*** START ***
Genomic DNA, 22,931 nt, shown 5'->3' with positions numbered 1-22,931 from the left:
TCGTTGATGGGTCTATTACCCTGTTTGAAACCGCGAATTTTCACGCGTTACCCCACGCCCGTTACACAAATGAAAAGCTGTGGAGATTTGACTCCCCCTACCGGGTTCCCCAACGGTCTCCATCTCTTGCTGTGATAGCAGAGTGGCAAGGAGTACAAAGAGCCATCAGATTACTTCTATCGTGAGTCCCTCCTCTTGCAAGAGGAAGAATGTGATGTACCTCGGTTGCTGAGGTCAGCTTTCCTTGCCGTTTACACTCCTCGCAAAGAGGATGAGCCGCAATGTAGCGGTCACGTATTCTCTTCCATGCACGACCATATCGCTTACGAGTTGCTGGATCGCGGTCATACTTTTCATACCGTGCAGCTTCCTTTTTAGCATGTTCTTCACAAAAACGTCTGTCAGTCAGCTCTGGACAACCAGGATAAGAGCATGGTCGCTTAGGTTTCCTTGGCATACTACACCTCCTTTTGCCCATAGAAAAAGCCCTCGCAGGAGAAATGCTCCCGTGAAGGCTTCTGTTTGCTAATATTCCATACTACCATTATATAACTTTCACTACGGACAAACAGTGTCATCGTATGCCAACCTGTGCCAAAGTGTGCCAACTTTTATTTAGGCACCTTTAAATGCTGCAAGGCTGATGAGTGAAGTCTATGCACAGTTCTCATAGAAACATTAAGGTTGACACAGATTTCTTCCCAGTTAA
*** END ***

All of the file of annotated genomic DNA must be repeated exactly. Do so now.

Genomic DNA, 22,931 nt, shown 5'->3' with positions numbered 1-22,931 from the left:
TCGTTGATGGGTCTATTACCCTGTTTGAAACCGCGAATTTTCACGCGTTACCCCACGCCCGTTACACAAATGAAAAGCTGTGGAGATTTGACTCCCCCTACCGGGTTCCCCAACGGTCTCCATCTCTTGCTGTGATAGCAGAGTGGCAAGGAGTACAAAGAGCCATCAGATTACTTCTATCGTGAGTCCCTCCTCTTGCAAGAGGAAGAATGTGATGTACCTCGGTTGCTGAGGTCAGCTTTCCTTGCCGTTTACACTCCTCGCAAAGAGGATGAGCCGCAATGTAGCGGTCACGTATTCTCTTCCATGCACGACCATATCGCTTACGAGTTGCTGGATCGCGGTCATACTTTTCATACCGTGCAGCTTCCTTTTTAGCATGTTCTTCACAAAAACGTCTGTCAGTCAGCTCTGGACAACCAGGATAAGAGCATGGTCGCTTAGGTTTCCTTGGCATACTACACCTCCTTTTGCCCATAGAAAAAGCCCTCGCAGGAGAAATGCTCCCGTGAAGGCTTCTGTTTGCTAATATTCCATACTACCATTATATAACTTTCACTACGGACAAACAGTGTCATCGTATGCCAACCTGTGCCAAAGTGTGCCAACTTTTATTTAGGCACCTTTAAATGCTGCAAGGCTGATGAGTGAAGTCTATGCACAGTTCTCATAGAAACATTAAGGTTGACACAGATTTCTTCCCAGTTAA